Energy nutrition

Net Energy, the best energy system to predict pig performance

In animal feeds, energy supply represents a major part of the cost of the formula. Improving knowledge of energy utilization by the animal to better meet its requirements and having systems in place to evaluate for the energy content of raw materials and feeds are thus determining factors in least cost formulation. As for amino acids, the total amount of energy supplied by the feed, called gross energy (GE), is not available for the animal. The energy value of a feed (ingredient or diet) can be expressed as digestible energy (DE), metabolizable energy (ME) and net energy (NE). In pigs, after the different levels of energy utilization, less than 60% of the ingested GE can be used by the animal (Figure 1). In poultry, it is not possible to measure DE due to the impossibility to separate faeces and urine. The ME system is therefore directly measured and will be used for formulation because of the negligible part of the heat increment in the energy losses.

GE: gross energy; DE: digestible energy; ME: metabolizable energy; NE: net energy

Figure 1. Energy systems in pigs fed a standard diet based on cereals and soybean meal.

An energy system is a method for assessing the dietary energy content which corresponds to one or more stages in the utilization of energy by the animal. Systems of DE takes into account the digestive utilization of energy, and the ME system takes into account the energy losses in the form of urine and gases. The NE system takes into account the metabolic use of energy and the resulting heat production (see also Net Energy Evapig®). Research has shown that, in pigs, NE is the best estimator of the true energy of ingredients and complete feeds as DE and ME underestimate the energy value of feeds rich in fat and starch and overestimate that of feeds rich in protein and fibre. The NE system is also better for predicting pig performance and carcass quality, particularly when pigs are fed reduced protein or high-fat diets. For that reason, using NE for ingredients and for pig feed formulation is highly recommended.

Practical aspect of the use of net energy in pigs

The use of NE instead of DE or ME leads to changes in ingredients ranking. When dietary DE and NE values are expressed as percentage of a compounded feed (wheat: 67%, soybean meal: 16%, fat: 2.5%, wheat bran: 5%, peas: 5% …), the feedstuff ranking changes (Table 1). This different hierarchy has a huge impact on the daily feed formulation and on the usage and supply of the feedstuffs in a feed factory. For instance, the NE system allows being less dependant on imported protein sources feedstuffs like soybean meal.

Wheat bran6863
Soybean meal10782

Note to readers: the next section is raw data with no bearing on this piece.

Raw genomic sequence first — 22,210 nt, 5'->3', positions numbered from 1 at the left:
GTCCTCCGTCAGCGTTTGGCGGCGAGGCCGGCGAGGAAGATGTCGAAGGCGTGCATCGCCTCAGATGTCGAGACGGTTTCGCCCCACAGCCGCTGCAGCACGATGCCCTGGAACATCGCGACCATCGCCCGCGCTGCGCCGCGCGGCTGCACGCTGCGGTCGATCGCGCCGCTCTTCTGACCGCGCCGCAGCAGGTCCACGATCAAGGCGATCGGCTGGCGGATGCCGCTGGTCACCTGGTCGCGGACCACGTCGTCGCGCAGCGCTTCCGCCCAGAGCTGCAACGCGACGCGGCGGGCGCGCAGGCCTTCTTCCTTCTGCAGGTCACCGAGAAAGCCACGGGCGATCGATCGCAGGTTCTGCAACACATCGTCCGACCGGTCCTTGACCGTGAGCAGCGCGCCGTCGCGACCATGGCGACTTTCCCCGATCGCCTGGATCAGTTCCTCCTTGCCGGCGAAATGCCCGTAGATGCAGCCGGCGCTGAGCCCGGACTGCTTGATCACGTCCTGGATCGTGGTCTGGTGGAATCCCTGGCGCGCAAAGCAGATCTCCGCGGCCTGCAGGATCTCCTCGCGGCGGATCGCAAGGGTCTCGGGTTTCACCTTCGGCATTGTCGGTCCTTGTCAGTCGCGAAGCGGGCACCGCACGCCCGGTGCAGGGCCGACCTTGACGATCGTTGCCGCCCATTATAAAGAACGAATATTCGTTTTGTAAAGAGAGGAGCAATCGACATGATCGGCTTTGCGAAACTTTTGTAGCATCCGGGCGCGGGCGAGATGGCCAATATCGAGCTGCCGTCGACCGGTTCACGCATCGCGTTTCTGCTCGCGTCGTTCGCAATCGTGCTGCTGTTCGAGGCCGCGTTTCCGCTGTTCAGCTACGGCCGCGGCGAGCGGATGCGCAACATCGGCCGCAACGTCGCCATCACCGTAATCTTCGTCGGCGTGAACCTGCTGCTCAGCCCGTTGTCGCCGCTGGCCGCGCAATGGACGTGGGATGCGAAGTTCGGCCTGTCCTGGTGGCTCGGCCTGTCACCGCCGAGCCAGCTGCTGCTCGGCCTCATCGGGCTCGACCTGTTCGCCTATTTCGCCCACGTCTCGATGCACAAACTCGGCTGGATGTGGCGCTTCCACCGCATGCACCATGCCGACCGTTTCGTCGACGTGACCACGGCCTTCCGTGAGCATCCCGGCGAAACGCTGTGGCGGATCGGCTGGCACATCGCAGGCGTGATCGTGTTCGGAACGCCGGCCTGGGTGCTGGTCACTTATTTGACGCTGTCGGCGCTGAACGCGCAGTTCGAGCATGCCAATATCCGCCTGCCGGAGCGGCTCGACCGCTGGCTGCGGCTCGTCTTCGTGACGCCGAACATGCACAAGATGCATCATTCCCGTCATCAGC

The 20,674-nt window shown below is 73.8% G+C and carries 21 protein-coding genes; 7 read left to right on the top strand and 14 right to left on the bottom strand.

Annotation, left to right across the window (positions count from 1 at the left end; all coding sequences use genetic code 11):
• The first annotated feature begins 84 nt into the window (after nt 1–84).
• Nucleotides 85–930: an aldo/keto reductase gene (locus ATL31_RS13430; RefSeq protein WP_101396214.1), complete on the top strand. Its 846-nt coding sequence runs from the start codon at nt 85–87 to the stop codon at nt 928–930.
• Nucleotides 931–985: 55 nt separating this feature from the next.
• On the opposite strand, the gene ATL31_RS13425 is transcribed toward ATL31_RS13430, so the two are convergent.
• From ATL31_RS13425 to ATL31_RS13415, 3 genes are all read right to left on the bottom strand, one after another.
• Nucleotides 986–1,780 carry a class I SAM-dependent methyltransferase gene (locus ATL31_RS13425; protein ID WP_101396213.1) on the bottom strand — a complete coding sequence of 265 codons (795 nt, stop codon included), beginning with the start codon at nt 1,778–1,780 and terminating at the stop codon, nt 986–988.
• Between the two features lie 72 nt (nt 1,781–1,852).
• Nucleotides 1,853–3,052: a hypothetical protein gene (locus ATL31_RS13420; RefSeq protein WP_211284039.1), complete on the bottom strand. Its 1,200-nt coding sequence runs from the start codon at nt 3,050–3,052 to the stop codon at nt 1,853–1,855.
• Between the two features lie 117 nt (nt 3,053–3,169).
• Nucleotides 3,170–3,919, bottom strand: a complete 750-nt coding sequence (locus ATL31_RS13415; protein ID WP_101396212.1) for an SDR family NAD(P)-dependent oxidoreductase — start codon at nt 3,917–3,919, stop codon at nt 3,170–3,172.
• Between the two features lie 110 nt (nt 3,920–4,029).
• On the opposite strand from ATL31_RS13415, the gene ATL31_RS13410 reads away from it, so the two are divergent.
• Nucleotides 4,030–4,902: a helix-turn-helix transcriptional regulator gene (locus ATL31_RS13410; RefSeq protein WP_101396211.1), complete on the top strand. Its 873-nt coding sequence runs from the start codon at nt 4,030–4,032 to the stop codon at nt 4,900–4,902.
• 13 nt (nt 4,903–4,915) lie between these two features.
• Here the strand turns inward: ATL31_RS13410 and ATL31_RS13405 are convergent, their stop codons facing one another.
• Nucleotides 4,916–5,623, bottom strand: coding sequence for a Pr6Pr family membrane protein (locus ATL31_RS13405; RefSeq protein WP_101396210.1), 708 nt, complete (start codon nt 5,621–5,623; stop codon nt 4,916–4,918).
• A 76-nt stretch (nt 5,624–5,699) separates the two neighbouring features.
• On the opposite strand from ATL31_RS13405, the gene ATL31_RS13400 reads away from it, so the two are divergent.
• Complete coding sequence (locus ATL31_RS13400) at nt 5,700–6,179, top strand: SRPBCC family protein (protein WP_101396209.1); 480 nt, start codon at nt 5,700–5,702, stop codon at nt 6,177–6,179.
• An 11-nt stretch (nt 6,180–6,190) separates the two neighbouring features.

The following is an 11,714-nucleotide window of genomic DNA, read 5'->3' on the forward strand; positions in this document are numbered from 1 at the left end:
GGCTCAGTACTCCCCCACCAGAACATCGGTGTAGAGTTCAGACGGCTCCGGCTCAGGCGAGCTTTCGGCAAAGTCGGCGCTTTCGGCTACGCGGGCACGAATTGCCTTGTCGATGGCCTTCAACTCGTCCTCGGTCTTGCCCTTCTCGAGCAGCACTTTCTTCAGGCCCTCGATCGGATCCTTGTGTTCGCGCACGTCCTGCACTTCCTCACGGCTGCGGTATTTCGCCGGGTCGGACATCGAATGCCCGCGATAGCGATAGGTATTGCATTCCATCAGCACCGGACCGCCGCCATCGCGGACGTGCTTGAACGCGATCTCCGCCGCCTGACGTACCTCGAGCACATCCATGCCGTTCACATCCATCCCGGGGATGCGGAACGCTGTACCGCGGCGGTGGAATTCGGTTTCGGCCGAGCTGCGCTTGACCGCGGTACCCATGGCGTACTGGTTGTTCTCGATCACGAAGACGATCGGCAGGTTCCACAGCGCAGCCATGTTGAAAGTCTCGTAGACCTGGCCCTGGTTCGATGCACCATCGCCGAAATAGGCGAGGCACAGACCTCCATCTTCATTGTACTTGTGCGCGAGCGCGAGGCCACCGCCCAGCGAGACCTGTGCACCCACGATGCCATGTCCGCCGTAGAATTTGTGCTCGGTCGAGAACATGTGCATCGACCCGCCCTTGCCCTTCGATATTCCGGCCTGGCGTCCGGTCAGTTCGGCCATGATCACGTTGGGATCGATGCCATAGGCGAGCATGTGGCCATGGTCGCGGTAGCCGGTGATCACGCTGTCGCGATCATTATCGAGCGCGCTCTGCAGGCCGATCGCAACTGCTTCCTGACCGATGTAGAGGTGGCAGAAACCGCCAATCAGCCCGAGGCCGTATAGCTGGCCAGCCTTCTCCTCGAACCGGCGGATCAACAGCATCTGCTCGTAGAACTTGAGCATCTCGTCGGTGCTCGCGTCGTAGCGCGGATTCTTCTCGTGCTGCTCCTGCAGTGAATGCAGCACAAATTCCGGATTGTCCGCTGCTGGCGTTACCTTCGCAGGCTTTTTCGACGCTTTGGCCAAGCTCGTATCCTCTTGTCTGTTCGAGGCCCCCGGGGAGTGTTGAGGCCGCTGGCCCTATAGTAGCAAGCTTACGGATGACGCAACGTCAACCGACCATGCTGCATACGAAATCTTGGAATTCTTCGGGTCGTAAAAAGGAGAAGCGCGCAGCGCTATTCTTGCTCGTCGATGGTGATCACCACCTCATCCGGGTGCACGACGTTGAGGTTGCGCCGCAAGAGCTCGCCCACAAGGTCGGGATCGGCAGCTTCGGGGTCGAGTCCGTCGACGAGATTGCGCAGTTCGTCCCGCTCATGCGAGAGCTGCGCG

Table 1. Ranking of feedstuffs depending on their digestible energy (DE) or net energy (NE) content. (for details, see EvaPig®)

Lowering the CP level of a feed will change its energy characteristic if the NE content is not controlled. Indeed, the reduction of the CP level in a feed, based on the same ME content does not take into account that the NE will be increased. In low protein diets some of the protein is substituted by starch and/or fat; this substitution has not a marked effect on the dietary ME content but will change the NE content of the feed. Indeed, in the NE system, the efficiency of ME supplied by starch (82%) is greater than that of digestible protein (58%). Therefore, there is an average increase of 0.5% in NE content for every point of reduction in dietary CP content. This effect is accentuated in case of substitution of some of the protein by fat, due to its higher efficiency than that of starch (90% vs. 82%) and its high energy content.

On a practical level, it is thus important to take into account this increase in NE associated with the reduction of dietary protein content in order to allow better feed utilization by the animal. Experiments carried out with low protein diets formulated with NE and with adjusted amino acid supplementation levels have shown that growth and carcass adiposity at slaughter are not affected even when animals are fed ad libitum (Figure 2).

Figure 2. Effect of low protein, amino acid supplemented diets on carcass quality and growth performance of pigs fed ad libitum (diets were formulated using NE and SID basis; 55 to 105 kg body weight)

The implementation of feed formulation with the NE system, especially for pig, enables a more effective assessment of raw materials and feeds in order to optimize animal performance, carcass traits and feed costs. When amino acid and energy dietary contents are estimated properly, with accurate and practical nutritional systems (SID amino acids and NE), carcass quality as well as pig growth performance can be kept under control.

The INRA-AFZ tables present the chemical composition and nutritional values of more than 100 ingredients.

  • Tables of composition and nutritive value of feed materials: pigs, poultry, cattle, sheep, goats, rabbits, horses, fish.
    Sauvant D., Perez J.-M., Tran G., 2004. Eds. ISBN 9076998418 2004, 304 p. INRA Editions Versailles

    For more information please visit INRA and AFZ websites:

This article presents the method used to calculate energy values reported in the INRA-AFZ tables.


For further information, please read our technical bulletins: numerous experimental results are reported.